| USA TODAY
Ken Jennings doesn’t want to permanently host ‘Jeopardy!’
“Jeopardy!” stars Ken Jennings, James Holzhauer and Brad Rutter plus Sara Haines talk with USA TODAY’s Erin Jensen about their new game show.
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The venerated game show host’s final episode aired Friday (but was taped on Oct. 29, just 10 days before his November death Nov. 8 at 80, of pancreatic cancer). Full of the tough questions, smart players and Trebek’s own quips, it was both a remarkable and average episode of the long-running quiz show. It ended with a 90-second montage of Trebek’s clips from the series.
On Monday, “Jeopardy!” went on without Trebek as champion. Instead, consulting producer and “Greatest of All Time” winner, Ken Jennings stepped up to the podium as the first in a series of interim hosts. (He taped 30 episodes, so will preside over the show for at least six weeks.)
Fans worried what “Jeopardy!” would look like without its patriarch need not despair over Jennings’ performance. A longtime friend of the game show, Jennings, 46, knows the tics and rhythms of an episode, and loved Trebek as much as (or more than) the rest of us. He may not be Trebek, but he is a worthy substitute.
“Sharing this stage with Alex Trebek was one of the greatest honors of my life,” Jennings said after he was introduced as guest host by announcer Johnny Gilbert. “Not many things in life are perfect, but Alex did this job pretty much perfectly for more than 36 years. And it was even better up close. We were dazzled by his intelligence, his charm, his grace – really, there’s no other word for it.”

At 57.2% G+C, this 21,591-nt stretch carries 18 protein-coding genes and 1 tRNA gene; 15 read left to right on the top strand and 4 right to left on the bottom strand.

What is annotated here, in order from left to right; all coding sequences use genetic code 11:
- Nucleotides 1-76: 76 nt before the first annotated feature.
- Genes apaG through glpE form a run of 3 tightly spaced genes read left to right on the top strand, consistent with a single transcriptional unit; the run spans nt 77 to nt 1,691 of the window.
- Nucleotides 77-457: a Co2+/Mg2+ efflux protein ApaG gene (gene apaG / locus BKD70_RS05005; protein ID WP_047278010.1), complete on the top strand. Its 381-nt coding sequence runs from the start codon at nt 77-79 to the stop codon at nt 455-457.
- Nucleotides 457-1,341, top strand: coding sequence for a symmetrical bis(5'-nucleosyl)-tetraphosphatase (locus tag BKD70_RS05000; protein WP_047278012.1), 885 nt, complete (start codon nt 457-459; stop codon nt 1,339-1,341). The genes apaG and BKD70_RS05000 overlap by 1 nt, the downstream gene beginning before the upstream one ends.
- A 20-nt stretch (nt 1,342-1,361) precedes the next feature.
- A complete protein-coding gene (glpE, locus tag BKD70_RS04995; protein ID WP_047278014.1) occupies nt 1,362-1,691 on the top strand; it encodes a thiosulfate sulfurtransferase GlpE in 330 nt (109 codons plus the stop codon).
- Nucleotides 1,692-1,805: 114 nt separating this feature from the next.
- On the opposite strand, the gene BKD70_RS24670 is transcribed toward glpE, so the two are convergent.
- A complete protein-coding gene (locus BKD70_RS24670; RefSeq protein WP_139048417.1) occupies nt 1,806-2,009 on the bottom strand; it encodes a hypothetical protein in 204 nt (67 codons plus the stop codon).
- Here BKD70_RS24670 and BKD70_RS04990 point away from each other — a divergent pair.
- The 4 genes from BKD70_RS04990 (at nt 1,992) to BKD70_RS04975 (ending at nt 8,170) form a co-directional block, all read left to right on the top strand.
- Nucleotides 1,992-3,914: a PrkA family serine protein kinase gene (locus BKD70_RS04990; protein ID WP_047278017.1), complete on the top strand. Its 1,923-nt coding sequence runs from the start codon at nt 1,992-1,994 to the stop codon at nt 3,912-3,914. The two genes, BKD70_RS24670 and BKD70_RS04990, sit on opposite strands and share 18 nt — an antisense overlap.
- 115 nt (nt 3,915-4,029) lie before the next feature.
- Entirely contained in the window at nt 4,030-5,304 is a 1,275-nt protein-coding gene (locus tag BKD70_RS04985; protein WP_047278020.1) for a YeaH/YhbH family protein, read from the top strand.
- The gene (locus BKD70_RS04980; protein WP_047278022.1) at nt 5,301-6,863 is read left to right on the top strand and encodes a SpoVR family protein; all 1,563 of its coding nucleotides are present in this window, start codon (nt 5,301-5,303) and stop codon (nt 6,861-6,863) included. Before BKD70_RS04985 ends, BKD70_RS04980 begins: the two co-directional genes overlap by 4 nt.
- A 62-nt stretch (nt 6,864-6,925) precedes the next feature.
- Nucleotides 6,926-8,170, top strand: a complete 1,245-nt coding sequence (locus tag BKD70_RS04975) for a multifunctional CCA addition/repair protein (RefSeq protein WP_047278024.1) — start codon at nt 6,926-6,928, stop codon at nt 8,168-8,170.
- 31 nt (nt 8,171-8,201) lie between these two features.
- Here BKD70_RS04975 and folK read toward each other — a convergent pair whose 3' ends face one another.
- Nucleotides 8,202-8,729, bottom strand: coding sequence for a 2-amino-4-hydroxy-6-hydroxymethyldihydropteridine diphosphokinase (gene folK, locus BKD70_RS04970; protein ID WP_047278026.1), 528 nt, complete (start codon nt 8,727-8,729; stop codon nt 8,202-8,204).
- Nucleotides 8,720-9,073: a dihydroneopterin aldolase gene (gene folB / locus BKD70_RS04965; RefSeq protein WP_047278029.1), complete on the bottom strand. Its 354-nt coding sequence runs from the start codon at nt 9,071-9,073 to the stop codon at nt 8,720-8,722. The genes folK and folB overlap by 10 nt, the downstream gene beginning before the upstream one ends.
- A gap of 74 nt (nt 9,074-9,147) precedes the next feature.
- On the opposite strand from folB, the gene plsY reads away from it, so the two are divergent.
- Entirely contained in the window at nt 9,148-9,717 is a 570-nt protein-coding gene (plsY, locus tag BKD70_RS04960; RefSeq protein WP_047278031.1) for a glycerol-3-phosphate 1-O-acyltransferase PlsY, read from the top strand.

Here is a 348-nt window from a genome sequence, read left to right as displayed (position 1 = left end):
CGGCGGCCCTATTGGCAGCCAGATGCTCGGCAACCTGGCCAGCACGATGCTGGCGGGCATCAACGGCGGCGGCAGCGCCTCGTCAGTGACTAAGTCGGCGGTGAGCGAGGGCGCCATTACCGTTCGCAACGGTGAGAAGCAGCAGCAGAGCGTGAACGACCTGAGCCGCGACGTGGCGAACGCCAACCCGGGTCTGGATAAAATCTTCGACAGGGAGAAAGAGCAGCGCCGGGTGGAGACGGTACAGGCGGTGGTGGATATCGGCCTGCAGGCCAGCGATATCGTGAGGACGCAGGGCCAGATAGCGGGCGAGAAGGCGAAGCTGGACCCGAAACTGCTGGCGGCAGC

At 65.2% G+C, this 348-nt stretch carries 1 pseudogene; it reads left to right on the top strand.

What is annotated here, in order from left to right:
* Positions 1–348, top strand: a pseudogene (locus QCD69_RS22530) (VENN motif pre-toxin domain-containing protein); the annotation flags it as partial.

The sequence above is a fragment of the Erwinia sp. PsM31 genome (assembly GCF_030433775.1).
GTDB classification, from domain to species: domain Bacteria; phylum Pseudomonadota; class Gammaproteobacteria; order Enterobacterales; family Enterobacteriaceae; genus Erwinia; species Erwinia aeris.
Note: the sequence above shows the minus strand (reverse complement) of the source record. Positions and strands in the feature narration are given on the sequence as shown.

Jennings’ voice broke as he continued, paying tribute to the host who oversaw his many wins on the series.
“Like all ‘Jeopardy!’ fans, I miss Alex, very much,” he said. “And I thank him for what he did for all of us. Let’s be totally clear, no one will ever replace the great Alex Trebek, but we can honor him by playing the game he loved.”
Even after seeing Jennings walk onto the set, it was jarring to hear his mellow voice read out the “Jeopardy” and “Double Jeopardy” categories and clues. Trebek’s voice was soothing and neutral, yet had a hint of mischievous zeal. He read thousands of clues to the contestants (61 per day), but viewers and contestants could never mistake his tone for one of boredom.
Jennings has almost mastered the way Trebek used inflection to make the clues sound both interesting and a little bit like questions. His boyish charm bubbled over as a contestant won a big “Daily Double” and genuine disappointment when another, who talked about her singing hobby, missed out on a clue with the correct response, “What is choir?”
As a host, Jennings has studied at the altar of Trebek and clearly tried to make as few waves as possible. A bit scripted and tense to start, he loosened up near the end of the episode. And once viewers get used to hearing a new voice read the clues, it’s possible to just enjoy the classic game show. The clues are the same, the “Daily Doubles” are still hidden and “Final Jeopardy” is as difficult as ever.
The winner will “be joining us tomorrow, and I hope you join us as well,” Jennings said as he wrapped up the show. “Thank you, Alex.”
As solid as his debut was, Jennings may not be at this job forever. In an interview with USA TODAY, he downplayed the idea that he could host permanently, and the Los Angeles Times reported that Katie Couric taped at least a week’s worth of episodes, in what appears to be a long-term plan to audition permanent hosts on-air. (Sony, which produces “Jeopardy!” declined comment.)
“I don’t want to have it because it means we don’t get Alex,” Jennings says. “It’s just sad for me to go out there, in a way, because I know that, like the audience, I wish it was Alex walking out at the top of the show.”
Still, the show must go on, Jennings says. “‘Jeopardy!’ (is) a ritual for people,” he says. “People rely on it.”
Contributing: Erin Jensen